Event-Driven Analog and AMS Verification

A number of good papers were recently posted on the BMAS conference site that further developed the ideas of event-driven analog for AMS Verification and I thought I would mention them here.

stepwise

“A Modeling Methodology For Verifying Functionality Of A Wireless Chip” by Jesse Chen: This paper describes a PLI modeling approach similar to what I and others had advocated.  I think that its strongest contribution is the section describing how to create Baseband Equivalent Models for a PLL and a Filter using Event Driven Analog models.  In it, Jesse shows how to model I, Q, Bandwidth, Carrier-Frequency and Amplitude as separate baseband components.

With regard to software, this paper describes a PLI modeling capability called a “hyperwire.”  This concept seems similar to the idea of “channels” described in my own event-driven analog work [http://tsheffler.com/software/slam/ana].

Another good read is “Event Driven Analog Modeling For The Verification Of PLL Frequency Synthesizers.”  This paper describes the modeling of a PLL using Verilog AMS and a “wreal” approach.

The major EDA tool vendors continue to fail to offer commercial tools to enable high-speed event-driven analog modeling.  The need is there now, but perhaps not a large enough market to justify tool development.  These papers do a good job of describing modeling approaches that effectively use event-driven analog constructs.

WebSocket Upgrade Handshake. EventMachine HttpServer and Null characters.

I took advantage of some holiday downtime to experiment with WebSockets a bit.  As of December, Chrome implements HTML5 WebSockets natively.  I think we can expect more implementations shortly.

My experiments were inspired by this blog entry and my own ongoing experiments with EventMachine.  I learned two things from this exercise:

  1. The WebSocket Upgrade Handshake should be sent as a contiguous stream of bytes.
  2. Null characters in WebSockets streams may confuse existing HTTP Protocol handlers.

Upgrade Handshake

The websocket protocol (IETF Spec) is absolutely clear about the fact that the first three lines of the Upgrade Protocol Handshake must match “character-for-character” as laid out in the specification. I wanted to know if these first three lines could be sent as separate frames.  In experimenting with the Chrome implementation I learned that the three lines should be sent as one multi-line string.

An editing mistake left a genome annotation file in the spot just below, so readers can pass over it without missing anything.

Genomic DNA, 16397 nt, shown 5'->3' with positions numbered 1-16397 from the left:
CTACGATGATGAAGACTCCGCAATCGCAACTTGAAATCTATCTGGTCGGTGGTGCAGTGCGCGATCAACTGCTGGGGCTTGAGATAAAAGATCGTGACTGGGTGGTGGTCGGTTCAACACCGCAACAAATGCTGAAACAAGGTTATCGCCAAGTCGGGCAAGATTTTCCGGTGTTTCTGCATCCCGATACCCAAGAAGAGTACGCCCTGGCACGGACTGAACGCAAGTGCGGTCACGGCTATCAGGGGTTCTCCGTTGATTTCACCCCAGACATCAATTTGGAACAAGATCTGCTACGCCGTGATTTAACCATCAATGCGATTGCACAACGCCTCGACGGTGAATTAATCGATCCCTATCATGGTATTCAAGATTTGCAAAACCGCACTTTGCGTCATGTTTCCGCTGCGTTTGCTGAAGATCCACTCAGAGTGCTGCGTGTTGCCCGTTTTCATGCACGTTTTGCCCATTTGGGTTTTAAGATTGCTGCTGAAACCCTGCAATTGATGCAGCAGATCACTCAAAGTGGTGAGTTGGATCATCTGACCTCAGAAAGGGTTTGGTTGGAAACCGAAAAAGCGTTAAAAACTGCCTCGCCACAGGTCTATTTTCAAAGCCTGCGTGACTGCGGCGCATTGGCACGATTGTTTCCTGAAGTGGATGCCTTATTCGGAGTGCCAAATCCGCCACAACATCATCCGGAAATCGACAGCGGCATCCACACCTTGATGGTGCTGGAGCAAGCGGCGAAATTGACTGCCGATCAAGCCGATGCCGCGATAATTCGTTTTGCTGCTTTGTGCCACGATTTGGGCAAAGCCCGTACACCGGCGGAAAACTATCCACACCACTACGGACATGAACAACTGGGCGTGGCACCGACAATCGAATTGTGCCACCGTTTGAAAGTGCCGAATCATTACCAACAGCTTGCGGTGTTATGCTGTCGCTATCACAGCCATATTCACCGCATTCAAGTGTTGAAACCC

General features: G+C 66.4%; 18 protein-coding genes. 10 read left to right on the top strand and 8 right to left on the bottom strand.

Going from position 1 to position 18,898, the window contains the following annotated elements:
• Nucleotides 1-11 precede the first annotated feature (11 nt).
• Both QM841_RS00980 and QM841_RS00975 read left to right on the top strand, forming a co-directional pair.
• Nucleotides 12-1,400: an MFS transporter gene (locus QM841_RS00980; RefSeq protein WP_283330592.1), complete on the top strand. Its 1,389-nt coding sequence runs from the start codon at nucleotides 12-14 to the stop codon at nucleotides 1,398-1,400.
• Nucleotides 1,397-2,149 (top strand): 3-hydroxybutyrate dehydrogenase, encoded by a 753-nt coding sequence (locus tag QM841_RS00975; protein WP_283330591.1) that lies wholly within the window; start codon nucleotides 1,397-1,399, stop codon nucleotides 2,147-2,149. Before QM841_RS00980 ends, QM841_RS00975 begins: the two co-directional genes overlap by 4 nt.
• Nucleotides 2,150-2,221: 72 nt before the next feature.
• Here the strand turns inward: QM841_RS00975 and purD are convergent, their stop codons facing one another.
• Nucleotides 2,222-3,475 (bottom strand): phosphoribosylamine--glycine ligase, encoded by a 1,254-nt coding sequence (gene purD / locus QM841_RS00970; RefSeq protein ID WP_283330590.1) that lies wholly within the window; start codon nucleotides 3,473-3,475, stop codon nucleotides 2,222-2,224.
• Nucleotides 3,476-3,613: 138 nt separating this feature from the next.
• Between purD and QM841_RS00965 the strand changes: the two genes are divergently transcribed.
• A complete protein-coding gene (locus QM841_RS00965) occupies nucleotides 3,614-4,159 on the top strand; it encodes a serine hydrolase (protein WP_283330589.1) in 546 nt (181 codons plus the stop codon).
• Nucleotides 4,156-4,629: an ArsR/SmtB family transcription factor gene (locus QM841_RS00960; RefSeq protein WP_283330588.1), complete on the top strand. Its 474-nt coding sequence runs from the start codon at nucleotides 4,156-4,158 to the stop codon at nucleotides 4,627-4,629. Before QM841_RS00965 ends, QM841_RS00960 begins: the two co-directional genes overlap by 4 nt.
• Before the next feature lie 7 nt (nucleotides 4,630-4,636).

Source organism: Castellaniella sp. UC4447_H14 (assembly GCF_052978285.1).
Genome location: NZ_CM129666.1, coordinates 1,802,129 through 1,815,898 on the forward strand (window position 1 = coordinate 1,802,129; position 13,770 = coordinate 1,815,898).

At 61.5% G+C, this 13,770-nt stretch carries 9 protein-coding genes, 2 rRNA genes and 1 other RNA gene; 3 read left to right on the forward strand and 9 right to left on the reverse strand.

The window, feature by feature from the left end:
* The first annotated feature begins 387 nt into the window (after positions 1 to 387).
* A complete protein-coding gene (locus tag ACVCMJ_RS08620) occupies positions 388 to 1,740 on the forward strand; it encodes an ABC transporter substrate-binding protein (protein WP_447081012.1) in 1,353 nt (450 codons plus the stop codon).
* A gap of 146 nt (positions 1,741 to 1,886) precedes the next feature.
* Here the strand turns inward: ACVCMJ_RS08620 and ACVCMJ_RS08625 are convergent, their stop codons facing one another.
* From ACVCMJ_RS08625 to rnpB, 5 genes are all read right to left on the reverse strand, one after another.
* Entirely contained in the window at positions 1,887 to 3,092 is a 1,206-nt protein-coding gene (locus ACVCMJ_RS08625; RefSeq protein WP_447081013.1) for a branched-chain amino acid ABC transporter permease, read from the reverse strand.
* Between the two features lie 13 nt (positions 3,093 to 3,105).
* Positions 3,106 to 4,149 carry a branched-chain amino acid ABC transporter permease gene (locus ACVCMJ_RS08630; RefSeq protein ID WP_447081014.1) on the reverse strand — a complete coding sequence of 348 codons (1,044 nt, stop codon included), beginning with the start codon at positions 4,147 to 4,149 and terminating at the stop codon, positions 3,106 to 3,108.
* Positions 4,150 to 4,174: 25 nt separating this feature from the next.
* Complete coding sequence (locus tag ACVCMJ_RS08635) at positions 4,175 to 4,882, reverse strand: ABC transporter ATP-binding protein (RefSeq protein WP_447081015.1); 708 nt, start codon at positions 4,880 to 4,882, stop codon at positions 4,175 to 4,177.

Using an EventMachine Connection to listen on a port, I returned the handshake using three separate send_data calls.  Chrome failed to recognize this as a handshake by refusing to report an open connection.

send_data("HTTP/1.1 101 Web Socket Protocol Handshake\r\n")
send_data("Upgrade: WebSocket\r\n")
send_data("Connection: Upgrade\r\n")
send_data("WebSocket-Origin: #{origin}\r\n")
send_data("WebSocket-Location: #{location}\r\n")
send_data("\r\n")

I changed the handshake to the following.  This succeeded in creating an open connection between the browser and server.

upgrade = "HTTP/1.1 101 Web Socket Protocol Handshake\r\n"
upgrade << "Upgrade: WebSocket\r\n"
upgrade << "Connection: Upgrade\r\n"
upgrade << "WebSocket-Origin: #{origin}\r\n"
upgrade << "WebSocket-Location: #{location}\r\n"
upgrade << "\r\n"
send_data(upgrade)

Null Characters

In another experiment, I wanted to subclass EventMachine::HttpServer to modify it to be a WebSocket server. The idea was to detect WebSocket connections and upgrade the connection if a WebSocket is detected. This technique would use the HttpServer header parsing mechanism only and then would get the Request handler out of the way to allow the bytes that are sent in the socket stream to flow freely.

HttpServer has a mode (dont_accumulate_post) that tells it to call method (receive_post_data) on the bytes received in a Request body as they are received, rather than to accumulate the entire body. I reasoned that I could receive bytes in the WebSocket stream by using this option and overriding receive_post_data. This didn’t work. [Yes, I realize all of this is an abuse of HTTP.]

The reason that this didn’t work is that each message in a WebSocket stream starts with a Null (\000) byte. EventMachine::HttpServer is written in C and uses a string function (strpbrk) to do request body parsing. Most of what HttpServer sees is strings that start with Null.

Of course, the WebSockets protocol is not a subset of HTTP exactly, and I shouldn’t expect this to work, but now I know.

I did succeed in subclassing EventMachine::HttpServer to give me the byte streams. Here’s an outline of what I did. This puts a big conditional before the processing of every packet received, but it achives the effect I want. HttpServer parses the headers and I get the byte stream. My existing HTTP header-processing (cookies, sessions) works with my WebSocket stream.

class WsServer < EM::Connection
  include EM::HttpServer

  def post_init
    super
    no_environment_strings
    dont_accumulate_post        # dont read all of the post data
    @header_processing = true
  end

  def process_http_request
    ...
    @header_processing = false
  end

  def receive_data(*args)
    if @header_processing
      super
    else
      receive_post_data(args)
    end
  end

  def receive_post_data(x)
    puts "GOT POST DATA:#{x.inspect}:"
  end
end

Conclusion

The WebSocket protocol superficially looks like a subset of HTTP, and even the terminology “upgrade” suggests that it is only a refinement.  Strictly speaking however, it is a different (but related) protocol.  It will be a while until servers, caches and middleware get the details sorted out.